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Day 3 - Rishikesh

The weather looked gloomy with an overcast sky as we woke up. We had breakfast at the hotel and decided to visit Rishikesh today. Again we headed back the way we came yesterday and after crossing Rajaji National Park the road divides and one goes towards to Dehradun and one to Rishikesh. The drive was pleasant, as we opted Laxman  Jhula as our destination google map smartly took us via highway bypassing the main city.But at the end the roads started to get narrower lucky for us we found a parking lot packed yet as we early risers ;)
The weather was little cold compared to the planes of Dehradun with lots of breeze coming from Ganga. We walked to Laxman Jhula to cross it. Oh boy! We have no idea what local authority allows two-wheelers, cycle to cross the hanging bridge which is meant for a pedestrian. And top of it you even have some cows standing in the middle.
I am sure the people coming all the from abroad to Rishikesh for peace, meditation and self-purity do get a complete shock wi…

Mumbaiya Lingo

While boarding a train I heard one co-passenger saying to another “Tabadtod andar jaane ka” which astonished me for a fraction of second as its not at all palatable to an untrained ears. It seems this “Tabadtod andar jaane ka” is considered far more effective while getting into locals then long winded formal request to the people ahead to make way.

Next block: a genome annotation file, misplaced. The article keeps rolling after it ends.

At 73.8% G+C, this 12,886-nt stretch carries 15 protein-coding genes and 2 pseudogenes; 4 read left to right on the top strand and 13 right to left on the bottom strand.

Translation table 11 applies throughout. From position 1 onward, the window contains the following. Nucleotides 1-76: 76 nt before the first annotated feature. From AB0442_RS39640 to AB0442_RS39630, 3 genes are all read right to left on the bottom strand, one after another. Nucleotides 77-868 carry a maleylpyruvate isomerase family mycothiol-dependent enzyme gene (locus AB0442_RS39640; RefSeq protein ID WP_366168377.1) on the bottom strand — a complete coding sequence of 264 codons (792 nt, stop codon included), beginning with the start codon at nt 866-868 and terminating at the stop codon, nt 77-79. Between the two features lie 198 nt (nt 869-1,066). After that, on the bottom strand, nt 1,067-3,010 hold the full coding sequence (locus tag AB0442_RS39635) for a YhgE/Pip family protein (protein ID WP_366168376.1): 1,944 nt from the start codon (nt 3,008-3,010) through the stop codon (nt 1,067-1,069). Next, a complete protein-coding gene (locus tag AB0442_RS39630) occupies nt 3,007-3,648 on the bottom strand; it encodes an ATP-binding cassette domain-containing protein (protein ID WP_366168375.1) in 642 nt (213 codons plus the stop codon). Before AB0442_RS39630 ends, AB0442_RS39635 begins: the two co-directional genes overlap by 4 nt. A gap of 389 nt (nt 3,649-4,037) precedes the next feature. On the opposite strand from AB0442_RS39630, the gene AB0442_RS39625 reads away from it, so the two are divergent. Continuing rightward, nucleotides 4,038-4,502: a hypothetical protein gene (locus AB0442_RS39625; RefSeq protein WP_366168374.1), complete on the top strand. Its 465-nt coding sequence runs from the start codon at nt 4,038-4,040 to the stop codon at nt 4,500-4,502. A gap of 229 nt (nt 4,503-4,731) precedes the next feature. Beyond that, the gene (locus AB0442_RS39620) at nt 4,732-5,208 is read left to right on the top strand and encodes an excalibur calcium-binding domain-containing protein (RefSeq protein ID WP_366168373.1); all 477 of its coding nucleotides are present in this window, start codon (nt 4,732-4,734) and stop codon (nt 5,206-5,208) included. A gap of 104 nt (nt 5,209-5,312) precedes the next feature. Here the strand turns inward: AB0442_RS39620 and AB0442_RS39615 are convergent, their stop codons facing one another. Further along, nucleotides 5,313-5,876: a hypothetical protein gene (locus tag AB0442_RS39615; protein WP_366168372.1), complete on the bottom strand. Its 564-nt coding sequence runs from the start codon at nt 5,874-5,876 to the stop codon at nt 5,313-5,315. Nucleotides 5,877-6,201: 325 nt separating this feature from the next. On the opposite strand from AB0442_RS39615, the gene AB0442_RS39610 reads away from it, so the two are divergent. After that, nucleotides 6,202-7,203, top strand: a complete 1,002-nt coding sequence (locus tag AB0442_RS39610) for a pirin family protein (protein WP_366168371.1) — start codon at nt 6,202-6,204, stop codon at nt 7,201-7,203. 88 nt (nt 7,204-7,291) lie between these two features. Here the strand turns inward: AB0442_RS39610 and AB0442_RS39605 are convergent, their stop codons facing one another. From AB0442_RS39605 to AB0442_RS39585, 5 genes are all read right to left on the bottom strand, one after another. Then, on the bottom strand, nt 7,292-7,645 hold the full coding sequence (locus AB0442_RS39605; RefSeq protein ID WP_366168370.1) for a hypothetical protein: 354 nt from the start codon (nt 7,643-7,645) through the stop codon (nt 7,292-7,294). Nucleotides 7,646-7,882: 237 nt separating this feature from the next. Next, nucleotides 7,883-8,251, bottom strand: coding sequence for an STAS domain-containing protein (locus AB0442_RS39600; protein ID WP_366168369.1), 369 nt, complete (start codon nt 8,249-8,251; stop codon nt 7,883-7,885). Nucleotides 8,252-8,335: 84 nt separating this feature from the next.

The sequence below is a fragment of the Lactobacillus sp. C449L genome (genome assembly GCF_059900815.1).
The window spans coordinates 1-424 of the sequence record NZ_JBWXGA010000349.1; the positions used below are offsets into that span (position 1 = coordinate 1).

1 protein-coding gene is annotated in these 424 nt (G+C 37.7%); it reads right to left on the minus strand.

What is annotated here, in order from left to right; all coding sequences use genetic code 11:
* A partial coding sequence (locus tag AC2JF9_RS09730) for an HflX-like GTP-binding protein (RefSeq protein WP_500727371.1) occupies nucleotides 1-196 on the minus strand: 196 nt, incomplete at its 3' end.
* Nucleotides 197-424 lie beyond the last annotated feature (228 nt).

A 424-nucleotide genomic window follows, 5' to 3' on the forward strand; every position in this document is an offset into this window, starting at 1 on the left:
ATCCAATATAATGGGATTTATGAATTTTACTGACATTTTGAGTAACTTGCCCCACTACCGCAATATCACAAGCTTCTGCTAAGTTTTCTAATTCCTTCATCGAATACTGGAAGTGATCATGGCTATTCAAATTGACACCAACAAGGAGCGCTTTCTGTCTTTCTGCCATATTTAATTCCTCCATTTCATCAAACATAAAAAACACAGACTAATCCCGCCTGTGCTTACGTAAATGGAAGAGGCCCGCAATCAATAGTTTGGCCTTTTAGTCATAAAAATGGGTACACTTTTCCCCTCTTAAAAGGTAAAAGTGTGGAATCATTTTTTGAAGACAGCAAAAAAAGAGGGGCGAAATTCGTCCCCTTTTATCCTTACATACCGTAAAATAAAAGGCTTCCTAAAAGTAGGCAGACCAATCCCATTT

I was trying hard to relate as it sounds hindi but actually its not. After few glitches understood its an intermediary where my knowledge of hindi helped. Basically its hindi with generous smattering of words borrowed from Marathi, Konkani and Eng. which actually manifests mumbai’s cosmo culture. In short, its bhelpuri of all these languages.

Actually, strength of mumbaiya lingo transcends all barriers. It was not very long ago that I was torn between mereko-tereko-apunko with easy flow of mera tumhara apnaa. Perhaps part of mumbaiya lingo lies in its effortless informality. Mind you, there is no "PLEASE" in this lingo. Instead of formal use of hindi I have been with all enthusiasm of neo-convert dropping terko wahan jane ka, barobar etc. Maybe this quick direct nonsense linguistic approach is also fallout of fast pace of life in Mumbai. Here, are some glimses -

  • Khali pilli meri khopdi mat satka - Don’t bother me
  • Mera sara moondi ghoom gaya –I got spinned
  • Tereko tension nahin lene ka. – Don’t take tension
  • Kanda, batata for onion and potato
  • Kothmir for coriander
  • Yeah apun kaa ishtyle hai – This is my style
  • Boley toh fir milenghe bhai log – We will meet again
  • Abhi examz bhi khatam ho gaye le, hain na tere??- now, your exams have finished,isn’t it?
  • Toh chal fatak se taiyaar honekaa - Get ready quickly

You might hear quite often people having cutting chai at tapri (tea stall). Now what this cutting chai exactly means I too don’t know. Certain say its half cup tea but I am not sure yet. Not only that you may also hear people visiting friends to avoid kantaal & know that if something is rapchik or jhakkas. However, you are likely to hear me switch to baju hat or mujhey chuna nahin laganey ka with ease.

Even this mumbaiya lingo has attracted our bollywood industry to great extent from time time. So, when you see me next time don’t be surprised on hearing my adoption to informal, rude and funny mumbaiya lingo.

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